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Spending curb could push hosted services

Microscope contributor

 

Ahead of the inaugural EMEA Enterprise Networking and Communications Summit, to be hosted by Gartner in London towards the end of April, analysts have been mulling over the state of the market as the second quarter of 2008 gets underway and the US recession continues to threaten to spread across the Atlantic.

 

Speaking to MicroScope, Gartner research vice-president Steve Blood agreed that businesses would be trying to contain their network costs in the face of the slowdown.

"Because there are more distributed workers, costs are going up so naturally we see a focus on getting a grip on that. There are ways of managing that, too, such as application acceleration," he said.

 

With the national headlines at the close of the quarter dominated by the sudden fall of US financial giant Bear Stearns and the turbulent state of the global economy, the attitude among network resellers was split.

 

Many reported above-average business during the first quarter, with large installations still par for the course in many cases. Others lamented a slow start to 2008, as one Cisco dealer complained: "We expect December to be rubbish, but usually things improve in January. This year it’s been a tricky start so we’ve still got our heads down, trying to ramp things up."

 

But if the slowdown was to spread it would begin to bite soon, some thought. As one market watcher remarked: "I would have thought the numbers will get hit in about three months time. Around the summer we’ll probably know if there’s any impact."

Telindus marketing director Darragh Richardson also expressed frustration with customers busily talking themselves into a recession.

 

"There’s a longer sales cycle because more people are involved in making decisions," he said. "Projects are taking a lot longer as people procrastinate."

 

Chris Lauwers, CTO at video-conferencing specialist Avistar, which has just launched a series of desktop video solutions, believed that as capital spending was becoming more challenged, it was driving parts of the market towards hosted solutions, which he expected to become even more widespread in summer.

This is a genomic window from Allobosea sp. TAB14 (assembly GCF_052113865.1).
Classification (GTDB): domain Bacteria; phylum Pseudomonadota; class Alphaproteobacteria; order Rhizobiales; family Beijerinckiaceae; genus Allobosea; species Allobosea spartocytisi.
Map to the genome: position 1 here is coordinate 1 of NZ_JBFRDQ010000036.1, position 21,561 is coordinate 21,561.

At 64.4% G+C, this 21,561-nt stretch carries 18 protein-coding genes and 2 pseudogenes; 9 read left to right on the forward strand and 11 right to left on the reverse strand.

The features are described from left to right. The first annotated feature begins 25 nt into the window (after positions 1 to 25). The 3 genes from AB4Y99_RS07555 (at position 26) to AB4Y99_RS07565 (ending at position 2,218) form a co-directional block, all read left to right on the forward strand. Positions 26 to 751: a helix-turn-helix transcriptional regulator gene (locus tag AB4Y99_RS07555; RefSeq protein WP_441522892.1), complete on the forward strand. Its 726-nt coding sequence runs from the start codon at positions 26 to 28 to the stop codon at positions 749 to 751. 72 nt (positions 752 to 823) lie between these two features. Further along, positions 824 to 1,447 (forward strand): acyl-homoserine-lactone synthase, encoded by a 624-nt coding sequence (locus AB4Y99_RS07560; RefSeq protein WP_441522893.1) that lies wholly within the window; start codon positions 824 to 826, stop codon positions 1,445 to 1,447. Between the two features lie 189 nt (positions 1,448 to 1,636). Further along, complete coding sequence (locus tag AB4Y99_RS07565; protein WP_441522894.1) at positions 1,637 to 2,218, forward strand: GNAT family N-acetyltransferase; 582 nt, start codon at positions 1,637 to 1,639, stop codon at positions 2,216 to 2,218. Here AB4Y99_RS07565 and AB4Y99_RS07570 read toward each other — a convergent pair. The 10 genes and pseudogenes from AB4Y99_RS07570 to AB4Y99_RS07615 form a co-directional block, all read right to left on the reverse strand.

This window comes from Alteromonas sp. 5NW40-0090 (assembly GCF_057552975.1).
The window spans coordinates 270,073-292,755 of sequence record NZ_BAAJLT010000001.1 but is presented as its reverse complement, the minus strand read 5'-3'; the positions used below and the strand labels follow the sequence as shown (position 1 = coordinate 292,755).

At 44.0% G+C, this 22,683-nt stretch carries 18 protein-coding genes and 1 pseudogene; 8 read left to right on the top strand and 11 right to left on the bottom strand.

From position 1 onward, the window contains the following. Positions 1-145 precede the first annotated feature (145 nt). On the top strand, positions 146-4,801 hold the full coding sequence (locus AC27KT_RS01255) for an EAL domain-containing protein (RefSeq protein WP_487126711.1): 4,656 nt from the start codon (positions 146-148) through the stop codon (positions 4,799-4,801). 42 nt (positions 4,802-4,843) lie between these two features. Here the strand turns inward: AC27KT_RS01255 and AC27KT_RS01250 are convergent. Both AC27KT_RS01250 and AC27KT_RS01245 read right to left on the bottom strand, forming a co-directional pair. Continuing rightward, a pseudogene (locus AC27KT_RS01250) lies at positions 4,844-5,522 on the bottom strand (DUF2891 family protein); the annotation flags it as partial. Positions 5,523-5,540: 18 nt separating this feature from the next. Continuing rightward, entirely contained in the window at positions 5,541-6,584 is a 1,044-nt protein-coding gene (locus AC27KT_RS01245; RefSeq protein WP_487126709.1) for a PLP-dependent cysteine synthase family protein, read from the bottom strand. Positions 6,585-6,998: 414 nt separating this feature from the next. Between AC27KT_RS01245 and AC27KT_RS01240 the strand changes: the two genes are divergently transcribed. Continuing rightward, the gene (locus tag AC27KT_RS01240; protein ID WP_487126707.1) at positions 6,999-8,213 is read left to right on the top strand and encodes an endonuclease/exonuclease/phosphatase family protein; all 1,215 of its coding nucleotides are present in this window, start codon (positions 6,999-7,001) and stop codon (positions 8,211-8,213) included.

"On the customer premises side of the business the sales cycles are lengthening, but on the hosted side they are able to evaluate the technology as they go, it takes away some of the internal cost and the customer doesn’t have to staff up or train internal IT people. From a total cost of ownership perspective, it is even more attractive," he said.

 

One aspect driving the business is around business agility and productivity according to Blood, who had harsh words to say to some vendors, accused of misstating precisely what productivity meant.

 

"It makes me cringe when vendors start talking about making people more productive. It’s unbearably naff. You can’t make a business case on personal productivity," he said.

 

Blood believed it was imperative for firms to switch to a more enterprise-wide focused view of productivity.

 

Alcatel-Lucent market and business development director of enterprise solution division, Peter Tebbutt, agreed, citing research carried out by the vendor that demonstrated the importance of taking people, knowledge and business processes as interlinked entities.

 

The third key issue around the networking scene concerns the much-hyped ecological angle. With recent figures now suggesting the Arctic Ocean may be ice-free during the summer months by the end of the decade, the green network picture is likely to gain a degree of coherency by the end of the year.

 

Vendors should take the initiative in this area, according to Tebbutt at Alcatel-Lucent, who said his partners were starting to ask more questions about the power consumption of Alcatel-Lucent kit, among other things.

 

"Business partners are increasingly asking about the green differentiation," he said. "And we already have a good story there."

 

Power has clearly become a key issue for the green network, but Blood at Gartner believed that some green angles that have been played up will be exposed as hot air before very much longer.

 

One such area could be the telepresence and video-conferencing element of the unified communications picture. Here, several companies including big names such as Cisco and Polycom have talked up the reductions in carbon footprints caused by not having to fly managers around the world for meetings.

 

"Telepresence has its place," said Blood, "but I really do question just how green it is. Does it really save that many flights?"

 

"You can’t hold an eight-hour meeting between London and California via video-link without seriously disrupting somebody’s day," he added.

 

Peter Tebbutt agreed that the green discussion around UC was "softer", explaining that Alcatel-Lucent sold the concept on support for document sharing, collaboration and other such productivity-centric enhancements, as opposed to on carbon savings.

"But if efficiency means green, which I think it does in most cases, then there’s definitely a play for telepresence," he added.


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